Friday, August 28, 2009


self :- self is simply a hidden parameter on every method. Like any other parameter, it receives its value from the function invocation.

When you type the following:
MyClass *myObject = [[MyClass alloc] initWithString:@"someString"];

The compiler converts this into function calls that look like this:
class myClass = objc_getClass("MyClass");
SEL allocSelector = @selector(alloc);
MyClass *myObject1 = objc_msgSend(myClass, allocSelector);

SEL initSelector = @selector(initWithString:);
MyClass *myObject2 = objc_msgSend(myObject1, initSelector, @"someString");

A method needs to know what data to act upon. The self parameter tells the class the data to act upon and so is essential to object oriented programming.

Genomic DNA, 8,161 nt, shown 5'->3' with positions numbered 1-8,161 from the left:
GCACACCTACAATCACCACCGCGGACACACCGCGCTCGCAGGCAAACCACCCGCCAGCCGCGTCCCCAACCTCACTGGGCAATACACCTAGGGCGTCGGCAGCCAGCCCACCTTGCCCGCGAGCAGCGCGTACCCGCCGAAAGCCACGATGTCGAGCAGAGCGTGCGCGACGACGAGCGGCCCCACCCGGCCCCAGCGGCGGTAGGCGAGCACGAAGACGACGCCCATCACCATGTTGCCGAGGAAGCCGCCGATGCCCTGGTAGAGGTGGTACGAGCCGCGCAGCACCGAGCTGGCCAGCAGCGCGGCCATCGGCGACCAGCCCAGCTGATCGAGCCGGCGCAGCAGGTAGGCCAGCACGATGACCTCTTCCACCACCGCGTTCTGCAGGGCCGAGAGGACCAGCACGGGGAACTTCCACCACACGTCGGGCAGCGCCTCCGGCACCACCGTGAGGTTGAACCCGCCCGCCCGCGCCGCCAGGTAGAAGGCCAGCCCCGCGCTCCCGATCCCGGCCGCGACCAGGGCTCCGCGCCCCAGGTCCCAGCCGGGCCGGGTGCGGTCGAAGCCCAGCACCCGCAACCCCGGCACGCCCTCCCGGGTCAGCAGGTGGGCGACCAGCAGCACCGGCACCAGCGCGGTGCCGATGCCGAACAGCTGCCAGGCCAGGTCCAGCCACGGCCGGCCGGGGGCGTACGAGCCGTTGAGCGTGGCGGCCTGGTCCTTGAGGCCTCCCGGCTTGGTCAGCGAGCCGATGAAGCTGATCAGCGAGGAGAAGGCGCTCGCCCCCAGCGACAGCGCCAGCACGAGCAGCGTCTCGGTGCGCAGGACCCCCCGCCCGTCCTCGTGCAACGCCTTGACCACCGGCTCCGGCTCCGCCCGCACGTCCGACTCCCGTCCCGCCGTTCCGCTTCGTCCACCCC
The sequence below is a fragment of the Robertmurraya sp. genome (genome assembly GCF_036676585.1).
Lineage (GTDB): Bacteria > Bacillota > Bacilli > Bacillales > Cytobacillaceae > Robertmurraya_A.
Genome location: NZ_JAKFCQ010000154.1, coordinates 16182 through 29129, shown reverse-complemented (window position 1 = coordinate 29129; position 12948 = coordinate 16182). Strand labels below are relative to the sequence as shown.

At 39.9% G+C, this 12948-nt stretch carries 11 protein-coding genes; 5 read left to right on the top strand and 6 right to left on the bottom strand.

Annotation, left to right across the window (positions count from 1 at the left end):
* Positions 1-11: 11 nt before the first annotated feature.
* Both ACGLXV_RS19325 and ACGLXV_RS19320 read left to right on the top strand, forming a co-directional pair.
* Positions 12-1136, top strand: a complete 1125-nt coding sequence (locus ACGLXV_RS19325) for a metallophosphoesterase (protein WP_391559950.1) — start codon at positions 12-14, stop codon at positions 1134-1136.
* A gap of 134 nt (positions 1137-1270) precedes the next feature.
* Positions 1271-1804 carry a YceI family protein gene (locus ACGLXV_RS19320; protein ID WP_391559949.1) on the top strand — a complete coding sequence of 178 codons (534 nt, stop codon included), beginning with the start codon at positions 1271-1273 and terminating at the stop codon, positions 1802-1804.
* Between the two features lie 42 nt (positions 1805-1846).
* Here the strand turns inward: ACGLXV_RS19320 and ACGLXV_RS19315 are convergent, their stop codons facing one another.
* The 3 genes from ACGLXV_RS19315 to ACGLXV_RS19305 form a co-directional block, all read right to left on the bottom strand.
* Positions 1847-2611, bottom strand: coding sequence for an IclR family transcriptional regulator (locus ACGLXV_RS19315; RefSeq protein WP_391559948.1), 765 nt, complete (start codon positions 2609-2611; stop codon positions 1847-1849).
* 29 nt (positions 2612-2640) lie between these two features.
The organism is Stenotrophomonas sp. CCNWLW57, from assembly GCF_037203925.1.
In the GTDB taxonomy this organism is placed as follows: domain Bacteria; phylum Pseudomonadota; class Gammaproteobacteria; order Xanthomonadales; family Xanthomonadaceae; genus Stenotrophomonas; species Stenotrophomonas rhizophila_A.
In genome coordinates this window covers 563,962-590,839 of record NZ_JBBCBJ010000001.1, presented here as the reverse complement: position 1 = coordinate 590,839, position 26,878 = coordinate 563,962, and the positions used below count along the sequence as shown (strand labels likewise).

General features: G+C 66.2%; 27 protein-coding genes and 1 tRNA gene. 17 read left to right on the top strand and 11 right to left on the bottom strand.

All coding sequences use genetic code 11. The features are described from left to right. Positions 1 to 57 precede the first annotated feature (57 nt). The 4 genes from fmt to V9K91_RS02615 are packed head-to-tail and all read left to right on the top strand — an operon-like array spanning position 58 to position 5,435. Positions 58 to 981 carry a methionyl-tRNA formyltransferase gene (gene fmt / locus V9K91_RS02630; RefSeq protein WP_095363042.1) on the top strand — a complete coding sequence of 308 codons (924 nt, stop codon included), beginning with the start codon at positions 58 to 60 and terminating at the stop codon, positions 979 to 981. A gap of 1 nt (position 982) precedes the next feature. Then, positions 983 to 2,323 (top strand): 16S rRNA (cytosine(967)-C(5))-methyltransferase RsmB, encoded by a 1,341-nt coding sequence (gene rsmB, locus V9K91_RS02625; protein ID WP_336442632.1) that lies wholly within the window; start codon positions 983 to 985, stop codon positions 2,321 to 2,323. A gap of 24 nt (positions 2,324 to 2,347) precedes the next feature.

This statement may seem a little strange, since you can easily implement a method without using the self parameter by name. The reality is that the compiler uses the self parameter to resolve any reference to an instance variable inside a method.

If you had a class defined like this:
@interface MyClass : NSObject
NSInteger value;
- (void)setValueToZero;

///then the method:

- (void)setValueToZero
value = 0;
is converted by the compiler into:

void setValueToZero(id self, SEL _cmd)
self->value = 0;

So self is essential for accessing any instance variables, even if you never literally type "self".

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